Many of my woman friends have a #metoo story.
It can happen anywhere. Today, we’ll talk about it happening at work. It could be co-worker, boss or other authority figure. Sexual harassment takes many forms – sexist “jokes”, innuendos, degrading comments, silencing, unwelcome touching and advances and some women experience sexual assault.
Many women remain silent about their experience. They experience shame, fear for their job, become dysfunctional, feel helpless and alone, experience health issues and fall into depression.
Let’s be clear – it’s against the law. Many organizations turn a blind eye. There is no safe pathway to raise the issue. Hopefully, the sea of change is in front of us.
Today, I want to share a #metoo story from a reader. She is a successful woman and a survivor. This is only part of her #metoo story. She does not want to share it personally, she fears judgement and how it might affect her career. Now, she has a safe place to tell it. Hopefully, by letting the world know of her experiences, it will help the healing process and help others too.
I am finally ready to share my own awful experiences to encourage other women to share theirs.
When I was 10, I was told to get in a car to take me home by the Assistant Principal of my elementary school. The principal did not take me home. Instead, he took me to a remote railroad yard where he raped me. Apparently, he had some type of venereal disease that created pelvic inflammatory disease. As a result, I was never able to have children. I hated him for this for many years. He was a pedophile, and I hope he feels guilty if he is still alive and sees these reports of famous people getting fired. Actually, I hope he’s dead and no one went to his funeral.
When I was 19, I had a boss who groped me every day while I took dictation from him. He was the Vice President of Human Resources. He was a married man with three children. This continued for five years. He also made me stand still while he took scotch tape and carefully removed dog hair from the back of my dresses with the door closed to his office. It was horrifying. He pretended to be “Father Figure.”
Another Assistant Vice President of Human Resources required that I have dinner with his best friend when he came to town. Then, he threatened me with dismissal if I did not also go with this creep back to his hotel and sleep with him. I retorted by saying, “Go ahead and fire me. I’m not doing this!” He never fired me. I quit.
I was raped by a professor and president of a consulting company when I traveled to the site of his offices and was housed in a very nice hotel. I woke up at 2 AM with this man on top of me ready to penetrate me! He said the front desk gave him an extra key to my room because he was paying for it. I was married at the time and my husband almost killed him when he found out. I never saw him again.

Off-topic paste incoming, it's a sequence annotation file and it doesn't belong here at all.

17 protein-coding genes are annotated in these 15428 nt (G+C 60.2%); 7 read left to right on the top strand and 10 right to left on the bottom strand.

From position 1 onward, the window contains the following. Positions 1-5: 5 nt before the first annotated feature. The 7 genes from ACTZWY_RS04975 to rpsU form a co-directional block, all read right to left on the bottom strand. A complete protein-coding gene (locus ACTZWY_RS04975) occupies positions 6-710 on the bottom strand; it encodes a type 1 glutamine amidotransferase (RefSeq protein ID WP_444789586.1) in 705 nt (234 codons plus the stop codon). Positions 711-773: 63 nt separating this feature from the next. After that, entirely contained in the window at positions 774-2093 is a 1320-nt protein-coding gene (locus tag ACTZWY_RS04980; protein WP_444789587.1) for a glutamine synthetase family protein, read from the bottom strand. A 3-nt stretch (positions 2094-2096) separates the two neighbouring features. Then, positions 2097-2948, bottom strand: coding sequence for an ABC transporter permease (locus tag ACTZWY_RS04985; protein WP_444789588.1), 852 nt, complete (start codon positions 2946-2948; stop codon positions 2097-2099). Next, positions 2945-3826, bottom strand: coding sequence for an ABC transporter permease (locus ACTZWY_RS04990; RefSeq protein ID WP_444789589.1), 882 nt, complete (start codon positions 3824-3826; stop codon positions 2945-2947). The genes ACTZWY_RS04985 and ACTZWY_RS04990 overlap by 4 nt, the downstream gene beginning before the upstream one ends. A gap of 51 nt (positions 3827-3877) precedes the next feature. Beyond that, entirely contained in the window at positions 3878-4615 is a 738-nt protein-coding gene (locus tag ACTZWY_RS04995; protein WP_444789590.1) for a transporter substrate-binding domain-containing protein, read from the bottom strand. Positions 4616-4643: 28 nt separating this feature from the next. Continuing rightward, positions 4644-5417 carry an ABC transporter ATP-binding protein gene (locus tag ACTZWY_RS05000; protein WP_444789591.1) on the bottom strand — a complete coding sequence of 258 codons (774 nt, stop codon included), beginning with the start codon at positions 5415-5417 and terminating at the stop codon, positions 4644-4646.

I was fondled during a massage appointment at a very ritzy hotel. I was horrified and couldn’t even speak about it.
I was struck by a man who reacted to something I said. I fell backwards into the refrigerator and then the kitchen granite counter and finally caught my balance. I threw him out of my house, and he wouldn’t leave. I sold my house and moved.
These are the most egregious experiences, but I have had many close-calls, cat calls, and other dehumanizing experiences of men in business who think they are cute and funny saying and doing derogatory things to women in public. Every guy laughs, and every woman looks the other way. WE CANNOT DO THIS ANY MORE.
I have worked in Human Resources for my entire career. Most of the men who were perpetrators were senior executives in the HR department. We need to start at the top, get these people out of their powerful positions. I, for one, will NEVER allow any man to do anything to me. It has changed my personal sense of safety in all business environments: from airports, hotels, and dinners, as well as company events. It has limited my sense of peace and professionalism and has changed my ability to have a close intimate relationship with men in my life. It disgusts me that anyone would have to be subjected to this. I’m mad and the more I hear about others’ experiences, the more I realize that I should have spoken up earlier and more often about this.
It saddens me that a woman has these life experiences. WE, as a society, have to change our mindset. It’s a pattern of behavior that needs to be broken. We need to build people up, and not tear them down. Before #metoo broke, I developed a talk on Silencing Women in the Workplace. If you are looking for a speaker on the topic, feel free to reach out. Having a conversation about #MeToo is important.